'Bachelorette' lawsuit settled. Can spoilers help reality TV?

'The Bachelorette' producers have dropped a lawsuit against blogger Reality Steve. Since he began revealing spoilers of 'The Bachelor' and 'The Bachelorette' on his website, ratings have gone up.

Angeline Herron/ABC/AP/File
In this March 20 image released by ABC, Emily Maynard, left is shown on "The Bachelorette," in Charlotte, N.C. Producers of 'The Bachelorette' and its sister show, 'The Bachelor,' have dropped a lawsuit against a blogger who regualrly revealed spoilers for both shows.

The men of “The Bachelorette” continue to fight each other for Emily Maynard’s heart week in and week out in prime time. But behind the scenes, at least one other battle involving the popular ABC reality show has been settled. For now.

Producers of the long-running “The Bachelor” and “The Bachelorette” TV series have dropped a lawsuit against Stephen Carbone, the Texas-based television blogger better known as “Reality Steve,” according to The Hollywood Reporter. Mr. Corbone’s popular website, realitysteve.com, covers a wide range of shows, including “Jersey Shore,” “Keeping up with the Kardashians,” and “Survivor.”  But the blog’s calling card is its coverage of the Bachelor franchise.

Carbone specializes in “The Bachelor” and “The Bachelorette” spoilers, regularly revealing things like the winner of the show, order of eliminated contestants, and other juicy details, sometimes before a particular season has even aired. 

How does he do it? According to the lawsuit filed by Bachelor producers NZK Productions and Alternative Television, both owned by Warner Bros., Carbone bribed employees of the show, including cast members, for the information, encouraging them to break iron-clad nondisclosure agreements in exchange for cash.

“I swear, this is the easiest money you’ll ever make,” Carbone wrote one former “The Bachelor” contestant via e-mail, the lawsuit alleges. “$2500 to help me out. Not joking.”

The producers’ lawsuit, filed in December, raises questions about the legal issues surrounding spoilers. The twists and turns of reality shows are supposed to be closely guarded secrets, and participants sign confidentiality agreements that carry severe financial penalties for breaching them (according to THR, reality show contracts routinely carry penalties of up to $5 million for blabbing secrets).

At the same time, Reality Steve is in no way affiliated with the Bachelor franchise, and he had been blogging spoilers accurately since 2009. On his blog,  Carbone cheekily maintains that he gets his information from a “spoiler fairy,” who leaves the tidbits under his pillow at night.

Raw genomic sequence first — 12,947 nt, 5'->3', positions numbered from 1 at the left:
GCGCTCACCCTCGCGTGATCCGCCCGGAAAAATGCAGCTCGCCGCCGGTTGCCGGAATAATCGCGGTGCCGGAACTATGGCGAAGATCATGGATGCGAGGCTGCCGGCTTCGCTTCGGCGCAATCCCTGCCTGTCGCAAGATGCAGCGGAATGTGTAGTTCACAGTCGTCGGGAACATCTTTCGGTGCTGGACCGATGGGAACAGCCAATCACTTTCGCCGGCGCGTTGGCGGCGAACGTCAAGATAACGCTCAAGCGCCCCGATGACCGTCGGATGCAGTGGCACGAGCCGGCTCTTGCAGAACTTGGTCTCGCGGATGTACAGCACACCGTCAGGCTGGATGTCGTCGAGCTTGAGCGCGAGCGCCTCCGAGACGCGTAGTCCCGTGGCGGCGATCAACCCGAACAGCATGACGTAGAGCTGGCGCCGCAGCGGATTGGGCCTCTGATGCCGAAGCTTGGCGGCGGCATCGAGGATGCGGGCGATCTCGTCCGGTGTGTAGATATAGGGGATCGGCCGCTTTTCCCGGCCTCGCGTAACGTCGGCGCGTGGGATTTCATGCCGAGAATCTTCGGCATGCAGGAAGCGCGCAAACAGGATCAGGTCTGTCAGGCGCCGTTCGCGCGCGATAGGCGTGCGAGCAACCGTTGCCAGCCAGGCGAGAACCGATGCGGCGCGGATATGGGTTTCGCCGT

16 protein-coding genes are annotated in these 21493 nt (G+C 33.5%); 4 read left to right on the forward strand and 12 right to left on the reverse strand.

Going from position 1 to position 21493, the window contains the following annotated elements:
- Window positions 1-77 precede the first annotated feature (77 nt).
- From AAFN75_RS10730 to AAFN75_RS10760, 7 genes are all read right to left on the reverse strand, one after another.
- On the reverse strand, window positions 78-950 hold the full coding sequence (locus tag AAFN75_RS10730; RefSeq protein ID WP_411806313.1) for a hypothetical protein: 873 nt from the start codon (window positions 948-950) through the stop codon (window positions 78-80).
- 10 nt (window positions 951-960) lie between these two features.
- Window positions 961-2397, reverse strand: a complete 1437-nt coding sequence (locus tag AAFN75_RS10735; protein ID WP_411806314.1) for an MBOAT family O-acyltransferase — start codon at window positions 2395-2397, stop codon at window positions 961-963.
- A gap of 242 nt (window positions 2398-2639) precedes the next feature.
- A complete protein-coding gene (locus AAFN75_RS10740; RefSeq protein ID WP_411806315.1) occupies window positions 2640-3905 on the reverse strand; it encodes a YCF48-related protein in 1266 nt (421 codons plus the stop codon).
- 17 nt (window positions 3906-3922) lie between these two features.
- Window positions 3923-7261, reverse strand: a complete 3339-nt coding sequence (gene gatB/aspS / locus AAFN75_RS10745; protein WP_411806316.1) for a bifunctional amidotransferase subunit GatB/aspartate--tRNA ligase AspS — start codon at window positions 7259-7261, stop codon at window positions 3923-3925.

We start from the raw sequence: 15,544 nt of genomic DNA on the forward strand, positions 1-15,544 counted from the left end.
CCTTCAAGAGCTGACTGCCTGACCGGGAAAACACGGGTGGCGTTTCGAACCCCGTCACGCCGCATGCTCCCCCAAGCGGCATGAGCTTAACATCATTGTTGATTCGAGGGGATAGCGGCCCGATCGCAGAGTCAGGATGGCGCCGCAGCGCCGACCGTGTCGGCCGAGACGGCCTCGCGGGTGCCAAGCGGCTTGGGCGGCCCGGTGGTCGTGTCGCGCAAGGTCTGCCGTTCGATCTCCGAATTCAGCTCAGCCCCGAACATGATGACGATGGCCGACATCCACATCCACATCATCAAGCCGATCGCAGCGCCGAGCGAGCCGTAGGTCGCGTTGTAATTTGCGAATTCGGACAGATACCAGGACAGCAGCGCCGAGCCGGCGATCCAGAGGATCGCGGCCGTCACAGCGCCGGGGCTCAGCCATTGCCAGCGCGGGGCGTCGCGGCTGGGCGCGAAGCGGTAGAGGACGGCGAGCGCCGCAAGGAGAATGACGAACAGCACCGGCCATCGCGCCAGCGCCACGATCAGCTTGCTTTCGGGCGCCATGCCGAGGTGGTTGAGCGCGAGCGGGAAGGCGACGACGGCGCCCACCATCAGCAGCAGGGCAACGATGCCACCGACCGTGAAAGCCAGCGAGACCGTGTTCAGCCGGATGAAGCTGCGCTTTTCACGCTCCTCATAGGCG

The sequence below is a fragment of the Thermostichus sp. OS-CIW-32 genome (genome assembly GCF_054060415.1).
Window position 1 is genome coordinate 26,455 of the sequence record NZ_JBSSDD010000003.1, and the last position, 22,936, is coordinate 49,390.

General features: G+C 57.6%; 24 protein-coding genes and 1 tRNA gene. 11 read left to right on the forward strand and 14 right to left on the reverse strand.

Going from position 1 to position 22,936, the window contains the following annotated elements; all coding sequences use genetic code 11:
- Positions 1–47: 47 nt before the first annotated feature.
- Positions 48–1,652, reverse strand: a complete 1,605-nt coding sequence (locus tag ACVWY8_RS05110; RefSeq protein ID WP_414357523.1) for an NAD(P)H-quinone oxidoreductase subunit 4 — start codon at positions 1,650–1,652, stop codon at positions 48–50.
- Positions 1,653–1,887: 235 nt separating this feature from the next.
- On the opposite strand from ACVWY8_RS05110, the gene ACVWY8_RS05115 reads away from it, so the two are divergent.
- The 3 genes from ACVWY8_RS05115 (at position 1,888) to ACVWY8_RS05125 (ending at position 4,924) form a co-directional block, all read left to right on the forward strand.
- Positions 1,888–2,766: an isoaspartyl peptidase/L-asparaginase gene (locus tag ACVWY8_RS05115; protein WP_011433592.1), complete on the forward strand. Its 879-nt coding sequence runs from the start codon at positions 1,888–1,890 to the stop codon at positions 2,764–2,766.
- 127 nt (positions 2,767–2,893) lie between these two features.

“Long story short: RealitySteve.com isn’t going anywhere, I don’t owe the other side a penny, and they had no case,” Carbone tweeted Monday.

"We have resolved our dispute with Reality Steve and are pleased he has agreed to have no further contact whatsoever with any of the cast, crew or employees of The Bachelor," Warner Bros. said in a statement.

It’s hard to imagine that would matter, however. Carbone’s site is just the most famous example of a huge swath of the blogosphere dedicated to spoilers of reality TV. With a little digging, you can find accurate spoilers for pretty much any pre-taped show out there. What’s more, Carbone’s network of  Bachelor tipsters is reportedly so vast at this point that he can probably get the information he needs anyway, without contacting anyone from the show directly. He’s already revealed the final four contestants of the currently airing “The Bachelorette" season, though he has yet to reveal the eventual winner.

What’s more, spoilers don’t appear to do the Bachelor franchise any harm. In fact, they might be helping. Carbonne started delivering spoilers in 2009, the same year that "The Bachelor" enjoyed an unexpected ratings resurgence after several seasons on the downswing. That year, the show’s 13th season saw a 37 percent climb in the Neilsen ratings over the previous season.

Reality Steve probably can’t take all the credit for the renewed success of the show, which also benefited from good casting and a reworked format. Be he didn’t hurt things either. Nor did the headlines from his lawsuit.

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